And Claire is one of 300 women to join the crew over the voyage’s 30 legs over more than 38,000 nautical miles, studying microplastic and toxins in our oceans.

In February and March, Claire will join Leg 7 of the eXXpedition mission to sail 2,000nm from the Galapagos to Easter Island, gathering samples en route from the South Pacific Gyre — a major plastic accumulation zone.

She will be part of an interdisciplinary team which, in addition to assisting with scientific research at sea, will bring together their unique expertise to think of new ways to tackle the problem of plastic pollution.

As a visual artist, this experience will contribute to Claire’s research into our relationship with the ocean, and will inform a new body of work on her return to Ireland. She will also be writing updates and blog posts for the duration of the four-week voyage.

You can Claire’s participation in the eXXpedition voyage via her GoFundMe fundraiser — for which she is also organising a table quiz next Tuesday 4 February from 7.30pm at Bloody Mary’s on South William St in Dublin — and find out more about the Pacific islands leg HERE.

Published in Marine Science

Marine scientists from University College Cork have discovered plastic at the bottom of a deep submarine canyon while investigating cold-water coral habitats.

UCC’s Marine Geology Research Group has been investigating cold-water coral habitats in the Porcupine Bank Canyon, some 320km due west of Dingle, on a research expedition led by UCC’s Dr Aaron Lim on board the Marine Institute’s RV Celtic Explorer.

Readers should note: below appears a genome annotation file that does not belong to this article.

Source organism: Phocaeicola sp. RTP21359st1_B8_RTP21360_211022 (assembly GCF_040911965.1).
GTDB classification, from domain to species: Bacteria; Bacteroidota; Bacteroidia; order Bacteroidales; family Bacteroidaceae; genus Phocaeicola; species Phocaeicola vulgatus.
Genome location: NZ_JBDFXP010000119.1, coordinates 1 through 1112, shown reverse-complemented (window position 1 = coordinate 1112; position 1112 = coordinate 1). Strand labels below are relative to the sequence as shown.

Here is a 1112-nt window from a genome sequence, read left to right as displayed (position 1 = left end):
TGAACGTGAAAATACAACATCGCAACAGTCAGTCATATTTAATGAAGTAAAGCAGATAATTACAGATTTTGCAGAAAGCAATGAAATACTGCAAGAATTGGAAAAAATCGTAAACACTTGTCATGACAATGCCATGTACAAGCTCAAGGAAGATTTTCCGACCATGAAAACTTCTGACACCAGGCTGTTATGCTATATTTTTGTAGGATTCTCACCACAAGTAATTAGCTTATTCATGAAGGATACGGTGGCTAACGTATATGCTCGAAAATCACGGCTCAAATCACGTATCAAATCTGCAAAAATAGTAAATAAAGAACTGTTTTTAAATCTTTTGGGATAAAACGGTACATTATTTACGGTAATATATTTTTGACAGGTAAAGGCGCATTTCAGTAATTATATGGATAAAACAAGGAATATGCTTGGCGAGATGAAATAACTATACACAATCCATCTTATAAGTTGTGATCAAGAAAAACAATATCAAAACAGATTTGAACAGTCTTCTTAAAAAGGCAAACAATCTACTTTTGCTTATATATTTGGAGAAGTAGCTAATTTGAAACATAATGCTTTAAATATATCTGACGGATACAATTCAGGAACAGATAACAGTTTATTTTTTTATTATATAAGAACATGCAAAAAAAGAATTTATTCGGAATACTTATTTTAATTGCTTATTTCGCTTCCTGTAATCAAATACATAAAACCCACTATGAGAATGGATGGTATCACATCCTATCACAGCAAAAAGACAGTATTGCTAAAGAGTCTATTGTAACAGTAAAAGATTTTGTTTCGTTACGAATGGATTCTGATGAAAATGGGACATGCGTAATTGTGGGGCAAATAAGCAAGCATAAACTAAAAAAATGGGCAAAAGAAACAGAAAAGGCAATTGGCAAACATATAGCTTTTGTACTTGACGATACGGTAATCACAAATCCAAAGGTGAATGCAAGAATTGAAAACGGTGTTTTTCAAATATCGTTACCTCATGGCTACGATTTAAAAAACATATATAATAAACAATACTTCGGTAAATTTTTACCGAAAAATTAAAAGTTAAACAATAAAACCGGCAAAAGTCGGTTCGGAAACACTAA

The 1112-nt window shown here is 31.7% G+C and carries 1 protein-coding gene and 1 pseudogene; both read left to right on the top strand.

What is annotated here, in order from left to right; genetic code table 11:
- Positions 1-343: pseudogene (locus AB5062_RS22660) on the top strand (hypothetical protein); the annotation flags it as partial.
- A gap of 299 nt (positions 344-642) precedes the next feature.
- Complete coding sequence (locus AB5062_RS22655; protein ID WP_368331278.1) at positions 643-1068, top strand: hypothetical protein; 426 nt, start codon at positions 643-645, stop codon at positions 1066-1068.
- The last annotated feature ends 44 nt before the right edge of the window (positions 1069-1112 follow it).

The team had recovered eight novel monitoring stations, called ‘landers’, worth €450,000 and deployed between 700m and 2500m water depth by the Marine Institute’s Remotely Operated Vehicle (ROV) Holland 1 earlier this summer.

The monitoring stations record the speed, temperatures and direction of the currents around these habitats as well as trapping samples of the food, sediments and microplastic being deposited around the corals, to understand conditions and how the corals are coping with changing oceans.

The researchers found plastic in the bottom of one canyon at 2,125m water depth — as deep as ten Eiffel Towers stacked on top of one another.

The reach of human plastic waste is now confirmed as this deep, even 320km offshore.

“It’s always sad to see plastic rubbish in these otherwise pristine habitats. It’s quite incredible that our plastic waste can get this far out and so deep in the oceans,” said Professor Andy Wheeler of UCC, who has pioneered research on cold-water coral mounds offshore of Ireland over the past 20 years.

“I don’t think people think about this when that dump their rubbish. We’re also trying to see if microplastics are being fed to the corals from above. We’ve just got the samples; let’s hope we're wrong.”

“ROVROV Holland 1 recovering one of the monitoring stations | Photo: UCC

The Porcupine Bank Canyon is teeming with a whole range of cold-water coral habitats, just on Ireland’s doorstep, says Dr Lim.

“The environment is much more dynamic than we thought, with two of the monitoring stations knocked over by the currents; food supply for the coral is variable but the corals are doing okay.

“Some of these habitats have existed for millions of years and have grown so large they resemble hills made of coral, called coral mounds.

“This is the first time eight of these monitoring stations have been deployed and collected using the ROV Holland 1. It will provide scientists with an insight into the processes affecting these cold-water coral habitats, food sources and the impact of microplastics.”